benzylamine

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benzylamine

[¦ben·zəl′am‚ēn]
(organic chemistry)
C6H5CH2NH2 A liquid that is soluble in water, ethanol, and ether; boils at 185°C (770 mmHg) and at 84°C (24 mmHg); it is toxic; used as a chemical intermediate in dye production. Also known as aminotoluene.
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Background and Objective: Substituted benzylamines are important intermediates in the synthesis of numerous biologically active compounds, including agrochemicals and pharmaceuticals.
I think all the agents--the azoles, allylamines, benzylamines, and ciclopirox--are going to work fairly well if you make a good choice for what you're trying to treat.
The reaction of certain organic acids (for example, 3,5 pyrazoledicarboxylic acid) with amines, such as benzylamines and alkylamines, has led to hydrogen-bonded pillared clay mimics, and by varying the organic acid and amine used, a variety of predictable layered structures can be synthesized.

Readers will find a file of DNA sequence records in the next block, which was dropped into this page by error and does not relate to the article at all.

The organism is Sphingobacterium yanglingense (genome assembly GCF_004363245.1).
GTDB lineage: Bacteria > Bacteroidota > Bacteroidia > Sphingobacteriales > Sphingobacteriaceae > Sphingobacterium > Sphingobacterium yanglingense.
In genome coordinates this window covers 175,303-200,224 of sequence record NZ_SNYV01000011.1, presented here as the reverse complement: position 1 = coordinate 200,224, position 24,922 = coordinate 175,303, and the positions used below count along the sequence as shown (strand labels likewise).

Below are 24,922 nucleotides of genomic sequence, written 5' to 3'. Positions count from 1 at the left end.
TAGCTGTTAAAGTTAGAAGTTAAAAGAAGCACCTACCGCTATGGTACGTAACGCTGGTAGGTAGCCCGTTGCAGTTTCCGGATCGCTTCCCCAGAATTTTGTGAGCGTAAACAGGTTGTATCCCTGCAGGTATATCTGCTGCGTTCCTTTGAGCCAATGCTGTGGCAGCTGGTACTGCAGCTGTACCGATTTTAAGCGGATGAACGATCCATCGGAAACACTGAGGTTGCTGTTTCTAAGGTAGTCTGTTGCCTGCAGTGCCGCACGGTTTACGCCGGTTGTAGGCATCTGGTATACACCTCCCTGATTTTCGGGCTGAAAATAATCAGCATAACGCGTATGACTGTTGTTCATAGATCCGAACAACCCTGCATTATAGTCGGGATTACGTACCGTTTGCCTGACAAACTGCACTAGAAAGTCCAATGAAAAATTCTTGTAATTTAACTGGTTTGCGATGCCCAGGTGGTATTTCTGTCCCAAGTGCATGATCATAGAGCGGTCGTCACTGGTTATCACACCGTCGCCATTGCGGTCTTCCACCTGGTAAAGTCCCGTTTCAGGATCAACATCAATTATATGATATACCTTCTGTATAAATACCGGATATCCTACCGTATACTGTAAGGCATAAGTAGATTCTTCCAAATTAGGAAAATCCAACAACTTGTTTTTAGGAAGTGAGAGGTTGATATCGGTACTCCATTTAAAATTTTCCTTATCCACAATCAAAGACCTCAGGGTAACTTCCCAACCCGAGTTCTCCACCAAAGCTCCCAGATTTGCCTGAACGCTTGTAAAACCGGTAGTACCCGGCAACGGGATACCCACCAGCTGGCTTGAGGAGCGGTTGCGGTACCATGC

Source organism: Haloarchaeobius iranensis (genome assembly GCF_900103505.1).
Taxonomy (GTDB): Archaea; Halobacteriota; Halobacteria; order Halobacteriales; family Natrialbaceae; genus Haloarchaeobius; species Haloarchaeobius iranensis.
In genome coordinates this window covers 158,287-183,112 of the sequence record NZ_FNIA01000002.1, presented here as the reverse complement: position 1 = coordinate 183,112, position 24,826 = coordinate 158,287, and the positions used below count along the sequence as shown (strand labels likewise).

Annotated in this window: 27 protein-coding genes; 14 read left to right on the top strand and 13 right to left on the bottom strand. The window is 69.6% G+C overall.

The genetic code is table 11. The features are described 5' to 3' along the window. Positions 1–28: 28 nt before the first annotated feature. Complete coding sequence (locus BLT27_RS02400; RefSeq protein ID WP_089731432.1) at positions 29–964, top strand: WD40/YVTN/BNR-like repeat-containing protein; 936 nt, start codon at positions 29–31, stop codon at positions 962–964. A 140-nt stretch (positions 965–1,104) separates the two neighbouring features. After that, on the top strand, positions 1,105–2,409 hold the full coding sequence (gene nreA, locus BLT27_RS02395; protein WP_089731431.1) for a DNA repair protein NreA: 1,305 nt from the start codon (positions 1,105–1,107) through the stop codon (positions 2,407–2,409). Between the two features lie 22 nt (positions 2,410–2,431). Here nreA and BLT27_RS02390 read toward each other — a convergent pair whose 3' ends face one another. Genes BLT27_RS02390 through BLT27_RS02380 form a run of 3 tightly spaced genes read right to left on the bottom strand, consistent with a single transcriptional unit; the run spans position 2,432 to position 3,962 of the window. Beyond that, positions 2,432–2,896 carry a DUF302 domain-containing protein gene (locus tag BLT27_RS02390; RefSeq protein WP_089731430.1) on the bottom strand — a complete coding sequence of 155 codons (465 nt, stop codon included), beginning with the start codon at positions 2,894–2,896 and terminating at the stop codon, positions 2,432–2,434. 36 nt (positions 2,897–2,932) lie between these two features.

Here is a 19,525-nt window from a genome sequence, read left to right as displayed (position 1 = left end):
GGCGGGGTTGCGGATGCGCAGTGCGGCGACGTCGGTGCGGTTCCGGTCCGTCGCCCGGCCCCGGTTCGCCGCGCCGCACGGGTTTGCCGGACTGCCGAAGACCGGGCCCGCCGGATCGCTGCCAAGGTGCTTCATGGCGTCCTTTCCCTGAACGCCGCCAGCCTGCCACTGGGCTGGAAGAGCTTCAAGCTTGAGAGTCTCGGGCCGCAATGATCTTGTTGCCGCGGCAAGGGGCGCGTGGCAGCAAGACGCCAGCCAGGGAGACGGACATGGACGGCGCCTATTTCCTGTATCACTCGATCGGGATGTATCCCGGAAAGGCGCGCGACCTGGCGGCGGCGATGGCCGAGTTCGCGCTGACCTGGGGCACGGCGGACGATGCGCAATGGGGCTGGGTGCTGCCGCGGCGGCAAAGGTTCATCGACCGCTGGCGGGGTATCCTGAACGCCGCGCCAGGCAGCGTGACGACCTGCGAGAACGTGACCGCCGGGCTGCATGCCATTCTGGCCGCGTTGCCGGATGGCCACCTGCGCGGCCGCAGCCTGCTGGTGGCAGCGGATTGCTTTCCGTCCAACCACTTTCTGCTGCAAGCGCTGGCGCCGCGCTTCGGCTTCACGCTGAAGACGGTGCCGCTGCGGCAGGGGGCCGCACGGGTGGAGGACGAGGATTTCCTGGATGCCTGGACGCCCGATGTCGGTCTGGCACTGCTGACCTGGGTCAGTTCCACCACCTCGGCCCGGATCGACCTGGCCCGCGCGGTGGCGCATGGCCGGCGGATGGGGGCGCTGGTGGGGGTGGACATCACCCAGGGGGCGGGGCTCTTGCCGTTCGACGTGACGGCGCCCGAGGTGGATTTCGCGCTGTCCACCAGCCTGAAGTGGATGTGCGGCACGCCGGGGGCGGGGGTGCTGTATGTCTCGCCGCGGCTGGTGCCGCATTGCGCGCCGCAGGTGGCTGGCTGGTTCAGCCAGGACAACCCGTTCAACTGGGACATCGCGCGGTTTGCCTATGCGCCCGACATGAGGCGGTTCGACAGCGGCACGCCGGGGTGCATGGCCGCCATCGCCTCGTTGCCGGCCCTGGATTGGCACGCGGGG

The market is dominated by generics classes such as azoles, allylamines and benzylamines, which offer good safety and tolerability profiles, thereby creating strong competition among these products.
Butenafine is the first of a new class of antifungal agents known as the benzylamines, which are chemically and pharmacologically related to the allylamine antifungal drugs.
This method can also be used for the synthesis of other hydroxy-substituted benzylamines.
These benzylamine bridges (or aminomethylene bridges in the melamine-formaldehyde and melamine-urea-formaldehyde cases) are temperature stable for long periods, even at relatively high temperatures, and dominate resin cross-linking.
This peak is one of the peaks that has been shown to belong to an aromatic carbon to which is attached a benzylamine bridge (Pichelin et al.
An interesting point to note is the absence of unreacted free C6 and C8 sites on the very reactive A-ring, which is a clear indication that these two sites have been totally reacted with benzylamine bridges or they are occupied by the interflavonoid bond.